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February 21, 1993
Howzat, again? "He carried the delicate acetate pressings to the Brooklyn basement studio . . . ." ("Cantor Buried Tale," Palm Latitudes, Jan. 17). There's no such thing as an acetate pressing. Pressings, back in 1950, were either in shellac or vinyl; acetates were made by being cut on a lathe, and they were called originals. They were cut neither into wax nor into an acetate plastic but rather into a complex mixture of organic resins and oils that had been applied to a base material, usually aluminum.
November 8, 1986
Concerning the design of the Tower Records Store in Torrance included in Sam Kaplan's column of Nov. 1 ("The Harmony of Nature, Architecture"), an interior space, inward-looking if you will, is a programmatic requirement for Tower Records. Vinyl warps in the sun, and in several Tower stores, where we have designed various kinds of shading devices the results have not been wholly satisfactory. Sunlight bleaches out neon and video, and creates effects that are unpredictable. We are continuing our exploration of neon and video as a design medium.
January 2, 1994
Re "Faking It" (Dec. 17): So the vegans get free press in View promoting their lifestyle sans animal products. Thankfully, in America we have the freedom to choose what to wear, eat and benefit from (medical advances, for example). I choose to wear natural products--fur, leather, wool and silk. This way my conscience is clear. I'm not polluting the planet with rubber and vinyl manufacturing plants. I'm not supporting those huge tankers that carry gasoline from which synthetics are made, and that in one accident at sea have wiped out entire ecosystems.
September 24, 2013 | By Sharon Mizota
Strange, hybrid creatures populate Bettina Hubby's first solo gallery exhibition at Klowden Mann. Pasted directly on the wall or floating just in front of it, the larger-than-life vinyl cutouts are uncanny amalgams of fashion and advertising imagery. Both familiar and disorienting, they mine the psychosexual undercurrents of everyday visual culture to create uncanny monsters. A slinky dress - most of Hubby's figures are faceless or headless - extends an arm that ends in a boxing glove.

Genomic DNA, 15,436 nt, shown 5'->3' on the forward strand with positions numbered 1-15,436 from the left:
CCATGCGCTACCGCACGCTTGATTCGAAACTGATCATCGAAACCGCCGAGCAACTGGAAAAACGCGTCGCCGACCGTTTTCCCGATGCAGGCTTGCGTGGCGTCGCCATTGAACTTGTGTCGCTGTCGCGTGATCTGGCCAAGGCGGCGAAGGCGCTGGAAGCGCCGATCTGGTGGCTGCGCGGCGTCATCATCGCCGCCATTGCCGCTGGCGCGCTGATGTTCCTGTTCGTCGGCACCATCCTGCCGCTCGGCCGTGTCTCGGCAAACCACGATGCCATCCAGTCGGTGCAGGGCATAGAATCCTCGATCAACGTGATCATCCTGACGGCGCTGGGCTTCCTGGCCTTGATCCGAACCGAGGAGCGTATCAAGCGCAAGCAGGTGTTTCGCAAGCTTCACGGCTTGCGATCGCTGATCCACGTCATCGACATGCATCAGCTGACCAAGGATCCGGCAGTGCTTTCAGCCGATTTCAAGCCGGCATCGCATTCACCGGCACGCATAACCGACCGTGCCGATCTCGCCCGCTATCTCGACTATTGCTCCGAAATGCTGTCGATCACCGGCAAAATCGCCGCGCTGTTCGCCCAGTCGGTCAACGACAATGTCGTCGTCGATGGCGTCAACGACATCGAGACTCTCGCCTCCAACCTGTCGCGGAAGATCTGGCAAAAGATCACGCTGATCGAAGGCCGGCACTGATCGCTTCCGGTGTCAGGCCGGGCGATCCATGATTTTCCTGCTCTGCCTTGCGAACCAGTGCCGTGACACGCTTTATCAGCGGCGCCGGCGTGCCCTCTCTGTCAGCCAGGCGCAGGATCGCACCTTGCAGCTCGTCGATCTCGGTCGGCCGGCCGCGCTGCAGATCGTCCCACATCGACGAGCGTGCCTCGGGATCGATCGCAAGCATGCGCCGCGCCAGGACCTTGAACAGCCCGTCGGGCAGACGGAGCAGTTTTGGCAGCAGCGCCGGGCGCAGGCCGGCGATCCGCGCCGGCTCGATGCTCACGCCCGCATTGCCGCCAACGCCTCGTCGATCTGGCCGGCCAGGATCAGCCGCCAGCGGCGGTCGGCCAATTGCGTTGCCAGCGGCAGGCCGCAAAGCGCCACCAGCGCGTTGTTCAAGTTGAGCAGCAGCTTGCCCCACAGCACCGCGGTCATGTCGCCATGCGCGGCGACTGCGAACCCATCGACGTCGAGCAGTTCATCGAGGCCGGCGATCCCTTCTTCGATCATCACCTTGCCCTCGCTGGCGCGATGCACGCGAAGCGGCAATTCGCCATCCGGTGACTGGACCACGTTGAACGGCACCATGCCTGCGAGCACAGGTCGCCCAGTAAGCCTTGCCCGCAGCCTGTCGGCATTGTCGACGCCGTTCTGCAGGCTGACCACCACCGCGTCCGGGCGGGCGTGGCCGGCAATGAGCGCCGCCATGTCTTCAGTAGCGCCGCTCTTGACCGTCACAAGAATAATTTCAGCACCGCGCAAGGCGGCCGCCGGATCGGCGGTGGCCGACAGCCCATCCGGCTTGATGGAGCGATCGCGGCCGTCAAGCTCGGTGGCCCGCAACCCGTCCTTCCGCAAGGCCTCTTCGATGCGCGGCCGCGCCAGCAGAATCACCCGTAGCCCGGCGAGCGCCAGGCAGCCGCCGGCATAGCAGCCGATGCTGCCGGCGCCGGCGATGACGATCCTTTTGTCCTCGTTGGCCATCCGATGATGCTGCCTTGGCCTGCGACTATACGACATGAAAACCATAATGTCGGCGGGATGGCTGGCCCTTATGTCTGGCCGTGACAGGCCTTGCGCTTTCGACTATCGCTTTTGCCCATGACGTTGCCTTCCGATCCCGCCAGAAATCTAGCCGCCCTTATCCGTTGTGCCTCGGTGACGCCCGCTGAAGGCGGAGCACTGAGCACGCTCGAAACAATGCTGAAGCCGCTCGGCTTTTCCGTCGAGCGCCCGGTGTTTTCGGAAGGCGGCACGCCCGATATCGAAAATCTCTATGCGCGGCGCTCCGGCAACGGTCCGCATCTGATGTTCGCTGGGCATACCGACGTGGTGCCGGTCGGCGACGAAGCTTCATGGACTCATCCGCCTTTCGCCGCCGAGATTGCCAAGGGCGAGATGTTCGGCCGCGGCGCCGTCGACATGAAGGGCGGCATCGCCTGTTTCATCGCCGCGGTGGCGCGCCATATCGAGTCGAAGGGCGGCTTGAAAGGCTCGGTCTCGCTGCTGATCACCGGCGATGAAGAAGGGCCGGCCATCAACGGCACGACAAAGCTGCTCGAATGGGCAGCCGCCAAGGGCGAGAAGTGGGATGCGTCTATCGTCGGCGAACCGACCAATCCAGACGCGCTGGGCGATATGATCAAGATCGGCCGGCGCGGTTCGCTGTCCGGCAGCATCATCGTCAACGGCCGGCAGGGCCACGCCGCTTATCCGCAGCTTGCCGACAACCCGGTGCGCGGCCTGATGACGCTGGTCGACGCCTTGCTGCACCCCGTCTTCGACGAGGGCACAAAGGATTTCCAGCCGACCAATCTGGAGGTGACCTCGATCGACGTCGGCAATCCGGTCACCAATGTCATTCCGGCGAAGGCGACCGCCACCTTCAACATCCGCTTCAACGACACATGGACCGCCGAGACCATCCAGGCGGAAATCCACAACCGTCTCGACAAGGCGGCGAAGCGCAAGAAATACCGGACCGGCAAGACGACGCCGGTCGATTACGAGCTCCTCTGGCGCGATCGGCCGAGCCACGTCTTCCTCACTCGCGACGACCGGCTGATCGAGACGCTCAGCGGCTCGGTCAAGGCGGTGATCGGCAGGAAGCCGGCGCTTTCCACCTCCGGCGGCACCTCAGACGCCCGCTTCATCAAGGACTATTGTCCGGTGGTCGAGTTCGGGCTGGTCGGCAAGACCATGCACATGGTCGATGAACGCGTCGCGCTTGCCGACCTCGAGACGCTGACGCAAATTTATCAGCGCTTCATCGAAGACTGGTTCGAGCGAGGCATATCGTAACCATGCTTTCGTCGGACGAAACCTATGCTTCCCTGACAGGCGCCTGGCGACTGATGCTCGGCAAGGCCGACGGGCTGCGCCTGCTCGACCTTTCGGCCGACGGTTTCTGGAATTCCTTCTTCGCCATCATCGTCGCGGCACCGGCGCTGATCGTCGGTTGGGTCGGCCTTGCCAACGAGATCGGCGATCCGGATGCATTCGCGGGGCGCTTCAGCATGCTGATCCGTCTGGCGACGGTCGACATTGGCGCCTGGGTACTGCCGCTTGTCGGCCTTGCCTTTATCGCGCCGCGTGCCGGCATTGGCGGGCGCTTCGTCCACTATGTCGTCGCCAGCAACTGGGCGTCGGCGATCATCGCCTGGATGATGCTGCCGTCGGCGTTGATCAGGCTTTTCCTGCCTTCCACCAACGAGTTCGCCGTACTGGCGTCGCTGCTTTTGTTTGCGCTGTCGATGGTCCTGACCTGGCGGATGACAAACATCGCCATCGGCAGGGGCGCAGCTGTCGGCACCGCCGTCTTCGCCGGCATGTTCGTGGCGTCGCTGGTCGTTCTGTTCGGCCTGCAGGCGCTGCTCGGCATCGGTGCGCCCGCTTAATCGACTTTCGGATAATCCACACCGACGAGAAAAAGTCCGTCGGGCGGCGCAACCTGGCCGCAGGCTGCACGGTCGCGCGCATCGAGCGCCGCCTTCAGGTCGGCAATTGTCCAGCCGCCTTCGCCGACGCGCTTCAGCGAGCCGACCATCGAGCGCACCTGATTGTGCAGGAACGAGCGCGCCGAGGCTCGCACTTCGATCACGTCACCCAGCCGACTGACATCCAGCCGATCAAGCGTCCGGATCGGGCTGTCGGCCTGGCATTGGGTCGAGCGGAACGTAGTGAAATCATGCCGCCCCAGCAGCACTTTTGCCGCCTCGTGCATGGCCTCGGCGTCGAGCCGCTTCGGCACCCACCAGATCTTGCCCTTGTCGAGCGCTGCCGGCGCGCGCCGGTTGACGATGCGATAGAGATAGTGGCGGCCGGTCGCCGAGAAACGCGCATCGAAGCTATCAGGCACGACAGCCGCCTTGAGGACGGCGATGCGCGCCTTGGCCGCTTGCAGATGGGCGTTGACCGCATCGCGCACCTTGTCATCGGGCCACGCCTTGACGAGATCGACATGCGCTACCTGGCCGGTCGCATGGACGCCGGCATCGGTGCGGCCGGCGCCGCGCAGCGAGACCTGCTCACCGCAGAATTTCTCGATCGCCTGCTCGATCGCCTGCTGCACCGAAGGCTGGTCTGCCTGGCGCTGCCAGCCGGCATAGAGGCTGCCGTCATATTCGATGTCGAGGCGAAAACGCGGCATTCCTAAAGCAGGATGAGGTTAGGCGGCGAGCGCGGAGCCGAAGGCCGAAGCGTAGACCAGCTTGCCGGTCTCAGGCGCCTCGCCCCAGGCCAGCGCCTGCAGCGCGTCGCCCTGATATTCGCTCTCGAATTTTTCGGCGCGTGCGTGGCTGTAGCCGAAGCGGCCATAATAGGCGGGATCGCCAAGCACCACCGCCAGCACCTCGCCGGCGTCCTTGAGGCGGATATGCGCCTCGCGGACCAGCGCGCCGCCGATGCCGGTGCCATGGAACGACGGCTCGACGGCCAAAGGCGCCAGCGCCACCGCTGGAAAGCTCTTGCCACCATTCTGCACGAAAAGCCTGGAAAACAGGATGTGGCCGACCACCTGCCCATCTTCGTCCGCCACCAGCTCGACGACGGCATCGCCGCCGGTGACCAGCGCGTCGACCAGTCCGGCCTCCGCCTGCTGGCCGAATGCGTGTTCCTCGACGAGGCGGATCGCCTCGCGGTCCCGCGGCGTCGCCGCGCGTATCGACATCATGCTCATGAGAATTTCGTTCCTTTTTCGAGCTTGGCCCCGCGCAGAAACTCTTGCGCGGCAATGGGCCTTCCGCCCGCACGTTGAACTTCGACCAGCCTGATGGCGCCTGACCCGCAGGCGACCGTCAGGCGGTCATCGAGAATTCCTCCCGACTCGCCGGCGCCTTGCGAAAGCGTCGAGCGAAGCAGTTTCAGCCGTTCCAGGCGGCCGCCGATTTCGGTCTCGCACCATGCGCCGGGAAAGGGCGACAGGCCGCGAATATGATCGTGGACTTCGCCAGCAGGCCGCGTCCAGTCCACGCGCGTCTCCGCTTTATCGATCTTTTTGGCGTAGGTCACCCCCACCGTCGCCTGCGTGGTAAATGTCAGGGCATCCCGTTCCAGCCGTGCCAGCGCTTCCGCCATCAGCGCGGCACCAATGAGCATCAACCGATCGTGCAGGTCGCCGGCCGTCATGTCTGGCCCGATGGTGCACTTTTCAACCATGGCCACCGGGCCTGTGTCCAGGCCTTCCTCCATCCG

May 18, 1989 | LYNN SIMROSS
For women, and perhaps for panty-hose promoter Joe Namath, there's Runaway, a new, clear liquid that stops hosiery runs in seconds. Runaway, which doesn't stick to your leg like nail polish, comes in a little bottle that can be kept in purse or desk drawer. It has a control-tip sponge applicator that measures out the proper amount of liquid. Tracie Cessna--a computer sales representative from Westlake Village, Calif., who says she invented her product because she got tired of slapping "gobs of sticky nail polish" on her legs--cautions consumers to keep Runaway, which is flammable, away from heat or flame.
March 14, 2014 | By Kari Howard
I'm one of those music fans who never really gave their hearts to CDs. Sure, I bought a million of them, but their chilly perfection always left me cold, and I quietly mourned the warmth of vinyl. So it was particularly satisfying that when MP3s came along, not only did CDs fall by the wayside, but a new generation of listeners got turned on to vinyl. Of course, I had never given up my turntable, but it got a little less lonely in the album fan club. Then I saw something that's been making waves at SXSW this week: a wayback machine that turns MP3s into vinyl.
August 11, 2008 | Roy M. Wallack
Retired Huntington Beach firefighter Robert LaFever, 61, and his wife, Gaye, 57, a retired dental hygienist, wanted to stay fit with daily swimming and water running, but didn't like the heavily chlorinated water at the gym and didn't have the budget and backyard space for their own full-size pool. The solution? Last year they got a swim spa -- essentially an elongated hot tub with a current emanating from one end.
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